Vogt's Notes: Kudos to kids who fish, shoot trap
I may be a fairweather Minnesota fisherwoman, but count me in as one of the 1.4 million licensed anglers in the state.
I'm no diehard angler by any means. I don't mind getting up at the crack of dawn, but not to go fishing. If it's pouring rain, windy or cold, I'd rather stay home.
But if the sun is shining, wind is calm and temperature is pleasant, I'm happy to go out on the boat for a few hours to cast a line.
Earlier this month, I did get up at the crack of dawn to head to Moonlite Bay in Crosslake to see 100 boats parade out of the bay as part of a high school fishing team tournament. It was cold. It was windy. And it was totally awesome to see so many youth take to the water to fish. It was even greater to see them return that afternoon to weigh in so many pounds of bass.
My stepson was part of the entourage of boats as he's helping launch a high school fishing team in Owatonna. He was captain of a boat with his soon-to-be stepson and soon-to-be nephew.
I'm all in favor of high school fishing leagues, as well as high school trap shooting teams. Pequot Lakes and Pine River-Backus both have such teams, and Crosslake Community School has a trap shooting team. What a great way to get youth interested in two lifetime sports. And we're talking both boys and girls. I saw many two-girl fishing teams weighing in fish, and I know the trap shooting teams include girls too.
Not everyone has the talent or interest to join the more widely known high school sports, like football, basketball, baseball or softball. Fishing and trap shooting offer other opportunities for students to get involved in a team sport.
In today's world of electronics, too many people spend too much of their time glued to a screen. It's nice to see kids spending a chunk of time outdoors instead pursuing lifetime passions.
I came across the following fishing facts from the Department of Natural Resources. They offer more good reasons to get more youth involved in fishing.
• There are about 1.4 million licensed anglers in Minnesota.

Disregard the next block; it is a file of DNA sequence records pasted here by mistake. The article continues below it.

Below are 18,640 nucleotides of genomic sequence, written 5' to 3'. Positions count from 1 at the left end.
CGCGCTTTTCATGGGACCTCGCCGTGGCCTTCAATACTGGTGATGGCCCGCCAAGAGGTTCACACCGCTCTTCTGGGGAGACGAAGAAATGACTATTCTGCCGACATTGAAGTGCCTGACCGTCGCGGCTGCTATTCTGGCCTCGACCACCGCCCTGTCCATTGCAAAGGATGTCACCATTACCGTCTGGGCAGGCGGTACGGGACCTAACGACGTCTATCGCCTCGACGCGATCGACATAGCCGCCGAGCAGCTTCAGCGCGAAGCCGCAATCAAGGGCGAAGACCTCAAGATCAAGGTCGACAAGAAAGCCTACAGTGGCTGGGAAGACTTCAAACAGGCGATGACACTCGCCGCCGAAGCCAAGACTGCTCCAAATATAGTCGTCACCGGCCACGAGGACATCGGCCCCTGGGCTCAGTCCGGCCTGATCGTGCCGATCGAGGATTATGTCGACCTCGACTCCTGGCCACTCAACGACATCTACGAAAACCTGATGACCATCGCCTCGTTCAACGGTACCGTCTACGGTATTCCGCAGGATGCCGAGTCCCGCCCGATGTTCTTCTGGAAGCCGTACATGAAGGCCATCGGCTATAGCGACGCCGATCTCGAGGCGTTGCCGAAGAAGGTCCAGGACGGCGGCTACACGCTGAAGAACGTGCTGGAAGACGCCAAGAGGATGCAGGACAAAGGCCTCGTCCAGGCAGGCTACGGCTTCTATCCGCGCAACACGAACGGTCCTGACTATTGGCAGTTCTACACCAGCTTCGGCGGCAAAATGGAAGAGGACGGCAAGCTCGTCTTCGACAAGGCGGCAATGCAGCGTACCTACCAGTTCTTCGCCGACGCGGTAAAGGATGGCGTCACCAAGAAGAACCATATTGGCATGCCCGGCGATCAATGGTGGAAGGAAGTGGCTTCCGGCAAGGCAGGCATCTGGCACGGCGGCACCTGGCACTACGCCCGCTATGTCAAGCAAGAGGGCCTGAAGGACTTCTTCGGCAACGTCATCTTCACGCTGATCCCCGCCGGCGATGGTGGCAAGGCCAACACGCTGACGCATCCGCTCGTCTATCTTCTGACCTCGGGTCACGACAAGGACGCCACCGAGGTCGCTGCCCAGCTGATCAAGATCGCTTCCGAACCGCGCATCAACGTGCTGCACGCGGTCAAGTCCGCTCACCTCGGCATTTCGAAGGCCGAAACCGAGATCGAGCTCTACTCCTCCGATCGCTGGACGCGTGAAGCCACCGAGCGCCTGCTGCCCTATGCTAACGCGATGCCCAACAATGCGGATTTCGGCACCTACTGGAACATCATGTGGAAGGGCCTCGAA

• Most resident anglers are from urban areas. However, a higher percentage of people living in rural Minnesota fish compared to the percentage of people living in urban areas who fish.*
• Males account for 65 percent of fishing license holders. Females account for 35 percent.
• Minnesota has 11,842 lakes, 4,500 of which are considered fishing lakes. There are over 18,000 miles of fishable rivers and streams, including 3,800 miles of trout streams.
• Although not every kind of fish lives everywhere, 162 species of fish can be found in Minnesota waters.
• Fishing contributes $2.4 billion to the state's economy in direct retail sales, ranking Minnesota third in the nation for angler expenditures.*
• Fishing supports nearly 35,500 Minnesota jobs.**
• Minnesota ranks second in resident fishing participation at 32 percent, second only to Alaska.*
• Significantly more time is spent fishing on lakes than on rivers and streams.*
• The average Minnesota angler spends 15 days fishing each year.*
• Walleye are the most sought-after fish in Minnesota, followed by northern pike and muskie combined, then panfish, bass, crappie and trout.*
Sources the DNR cited:
* 2011 National Survey of Fishing, Hunting and Wildlife-Associated Recreation, (U.S. and Minnesota reports) U.S. Fish & Wildlife Service.
** Sportfishing in America, January 2013, produced by Southwick and Associates.
If you're a high school student who likes to fish or shoot trap, be sure to check out your school's teams.